Yemeni coffee is a specialty that you can only find and create in the desert regions of the Arabian Peninsula.
Rather than gulping the drink alone in a coffee shop like a coffee-house, the Yemeni people enjoy drinking it in groups.
Over there, a cup of coffee has converted into a culturally fun and exciting means where people share stories over one freshly-brewed drink.
When I like a coffee, I try to find out how making it, and in the case of Yemeni coffee, how it's grown organically and shipped worldwide.
PRODUCTION OF COFFEE IN YEMEN
After hundreds of years of coffee cultivation, Yemen's coffee has turned into a flourishing and well-established business industry.
Even though it is a small country, the region has been shipping coffee internationally for a long time.
Experts believe that the first-ever coffee to be grown was the Arabica bean.
Historically, the Yemeni coffee industry's roots trace back to Sufi saints of that time.
Today, one will say, many-a-story told about the history of a coffee cup always mentions the importance of Yemeni coffee culture and how the farmers of the region produce it.
However, after the 2014 Yemeni Civil War, the job market didn't have much to offer to the Yemen citizens; and everyone was scrambling to establish a coffee business.
That's why the farmers responsible for such delicious coffee beans are respected significantly less in the industry since abundant people up for the job and substantially less produce.
The Woes of Yemeni farmers
The war has left Yemen a barren and conflict-ridden land. Many of the novelties you and I take for granted in our daily lives, even food, water, the region's people share, divide, and crave in their country.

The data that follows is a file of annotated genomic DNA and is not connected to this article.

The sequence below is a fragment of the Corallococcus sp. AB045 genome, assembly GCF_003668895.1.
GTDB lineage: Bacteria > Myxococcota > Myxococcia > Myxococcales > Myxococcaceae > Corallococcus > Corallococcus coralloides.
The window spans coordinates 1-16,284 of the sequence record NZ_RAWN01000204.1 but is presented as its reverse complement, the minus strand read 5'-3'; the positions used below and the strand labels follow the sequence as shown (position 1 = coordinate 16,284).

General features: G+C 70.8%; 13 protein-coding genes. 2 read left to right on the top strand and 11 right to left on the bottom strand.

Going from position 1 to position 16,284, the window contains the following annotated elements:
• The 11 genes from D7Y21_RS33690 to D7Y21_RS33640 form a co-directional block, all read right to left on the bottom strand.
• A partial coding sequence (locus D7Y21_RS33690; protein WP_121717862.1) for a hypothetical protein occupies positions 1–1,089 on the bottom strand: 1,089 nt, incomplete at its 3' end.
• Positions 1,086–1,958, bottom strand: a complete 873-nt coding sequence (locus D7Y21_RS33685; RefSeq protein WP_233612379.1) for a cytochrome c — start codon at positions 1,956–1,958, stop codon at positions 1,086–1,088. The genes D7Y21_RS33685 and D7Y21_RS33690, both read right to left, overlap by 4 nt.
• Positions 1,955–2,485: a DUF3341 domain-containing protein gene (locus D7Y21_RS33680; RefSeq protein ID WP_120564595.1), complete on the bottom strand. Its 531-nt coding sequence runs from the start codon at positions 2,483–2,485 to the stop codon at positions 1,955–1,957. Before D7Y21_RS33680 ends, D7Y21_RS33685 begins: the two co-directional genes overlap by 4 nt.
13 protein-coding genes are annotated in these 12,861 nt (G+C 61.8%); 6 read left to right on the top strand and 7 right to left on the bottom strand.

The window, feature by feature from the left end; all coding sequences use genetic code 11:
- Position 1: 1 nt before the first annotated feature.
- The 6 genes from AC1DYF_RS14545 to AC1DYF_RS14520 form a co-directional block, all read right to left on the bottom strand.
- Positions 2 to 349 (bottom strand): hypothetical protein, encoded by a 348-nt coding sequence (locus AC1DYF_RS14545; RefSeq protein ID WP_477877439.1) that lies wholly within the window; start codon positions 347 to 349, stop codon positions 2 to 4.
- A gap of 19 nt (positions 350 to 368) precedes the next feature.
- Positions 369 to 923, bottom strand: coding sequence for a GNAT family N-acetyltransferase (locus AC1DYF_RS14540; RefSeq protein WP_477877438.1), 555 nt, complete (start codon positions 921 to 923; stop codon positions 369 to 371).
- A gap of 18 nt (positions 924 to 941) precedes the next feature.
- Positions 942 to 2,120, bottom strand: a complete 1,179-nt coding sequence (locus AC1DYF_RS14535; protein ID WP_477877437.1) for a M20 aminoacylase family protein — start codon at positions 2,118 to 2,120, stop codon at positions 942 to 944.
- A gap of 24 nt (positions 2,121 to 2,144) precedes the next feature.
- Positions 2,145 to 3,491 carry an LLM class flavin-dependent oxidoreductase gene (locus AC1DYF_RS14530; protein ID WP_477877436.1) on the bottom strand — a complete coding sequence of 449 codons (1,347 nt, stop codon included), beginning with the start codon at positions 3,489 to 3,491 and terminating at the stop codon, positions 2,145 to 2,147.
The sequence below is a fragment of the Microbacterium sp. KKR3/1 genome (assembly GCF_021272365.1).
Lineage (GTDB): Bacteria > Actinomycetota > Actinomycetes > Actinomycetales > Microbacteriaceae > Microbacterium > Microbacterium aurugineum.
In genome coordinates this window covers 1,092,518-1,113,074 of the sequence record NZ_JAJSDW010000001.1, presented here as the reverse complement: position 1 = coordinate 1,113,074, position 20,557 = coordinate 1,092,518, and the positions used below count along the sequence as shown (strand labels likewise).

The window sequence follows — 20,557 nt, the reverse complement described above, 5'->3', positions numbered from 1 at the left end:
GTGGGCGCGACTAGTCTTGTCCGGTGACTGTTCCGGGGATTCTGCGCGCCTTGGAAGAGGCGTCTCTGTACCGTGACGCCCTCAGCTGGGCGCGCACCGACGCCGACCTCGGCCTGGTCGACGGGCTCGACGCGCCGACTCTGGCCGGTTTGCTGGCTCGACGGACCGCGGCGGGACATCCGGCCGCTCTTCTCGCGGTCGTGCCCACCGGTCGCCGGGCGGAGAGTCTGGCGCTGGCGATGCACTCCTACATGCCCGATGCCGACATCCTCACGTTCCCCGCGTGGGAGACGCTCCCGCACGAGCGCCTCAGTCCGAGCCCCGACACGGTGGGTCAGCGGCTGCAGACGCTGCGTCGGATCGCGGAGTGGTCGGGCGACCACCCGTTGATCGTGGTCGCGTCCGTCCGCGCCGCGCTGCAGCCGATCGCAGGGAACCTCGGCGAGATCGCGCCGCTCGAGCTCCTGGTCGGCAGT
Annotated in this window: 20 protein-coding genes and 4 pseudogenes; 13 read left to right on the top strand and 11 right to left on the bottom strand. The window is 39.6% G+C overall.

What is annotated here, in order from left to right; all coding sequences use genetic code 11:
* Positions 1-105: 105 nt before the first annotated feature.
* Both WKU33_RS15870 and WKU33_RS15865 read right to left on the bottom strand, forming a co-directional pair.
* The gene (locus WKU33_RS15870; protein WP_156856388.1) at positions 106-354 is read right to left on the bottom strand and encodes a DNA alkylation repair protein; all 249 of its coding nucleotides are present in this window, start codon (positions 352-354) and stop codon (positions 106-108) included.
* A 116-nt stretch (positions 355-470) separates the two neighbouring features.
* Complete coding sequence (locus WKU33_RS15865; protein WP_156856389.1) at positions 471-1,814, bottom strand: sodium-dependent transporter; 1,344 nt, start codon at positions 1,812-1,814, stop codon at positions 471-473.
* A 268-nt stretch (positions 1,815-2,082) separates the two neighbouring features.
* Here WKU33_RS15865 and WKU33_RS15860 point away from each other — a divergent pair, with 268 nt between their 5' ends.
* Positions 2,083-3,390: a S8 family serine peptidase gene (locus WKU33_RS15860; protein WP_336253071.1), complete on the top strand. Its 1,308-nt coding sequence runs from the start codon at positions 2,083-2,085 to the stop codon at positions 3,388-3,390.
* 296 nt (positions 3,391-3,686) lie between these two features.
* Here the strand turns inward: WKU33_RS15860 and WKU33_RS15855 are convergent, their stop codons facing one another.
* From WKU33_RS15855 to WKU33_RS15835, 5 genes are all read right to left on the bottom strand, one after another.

The way coffee is cultivated and cooked in Yemen is nothing new and has stayed the same since the 15th century.
The best of the output results only consist of a kilo of green coffee beans, one full bag, in a crop year.
Much of the cultivation relies on field-grown and fertilizer-free subsistence farming.
The monopoly of Transporting Coffee from Yemen
The term mocha is stuck within our vocabularies, as, years ago, the world's first coffee was exclusively supplied through the antiquated Port of Mokha, Yemen.
Although Yemen's landscape currently looks like a terrible Warzone, and the activity of transporting coffee to any port also becomes a headache.
Again, not even a single lot of scarcely harvested mocha beans return a perfect yield.
The worldwide shipping of coffee roaster is a huge task. A coffee dealer explains that it takes them around 15 people to get a single bag of one-kilo green, full of excellently-yielded beans, to the port.
Also, there could be up to fifty or sixty inspection blocks between the starting point and the harbor, occupied by thugs and government who demand personal information and money.
This calculation tells us that Yemen ranks its coffee beans' importance, along with gold and precious metals.
COFFEE GROWN AT HIGH ALTITUDES
I had a challenging time when I tried growing coffee beans from Yemen on my property.
A native says that several imposter sellers of Yemen coffee, usually from Latin America, always fail to replicate the best.
To create high-quality Yemeni coffee, one has to follow a complicated procedure. Most notably, it isn't easy to find.
We get such a tasty flavor because Yemen farmers often use meticulous means for growing these small, red, and fruity coffee cherries.
First of all, many of them use their terraces and small-scale farms to grow these sun-dried, roasted coffee beans.Plus, I have realized green coffee beans are found more efficiently in a region with altitudes as high as 3000 ft.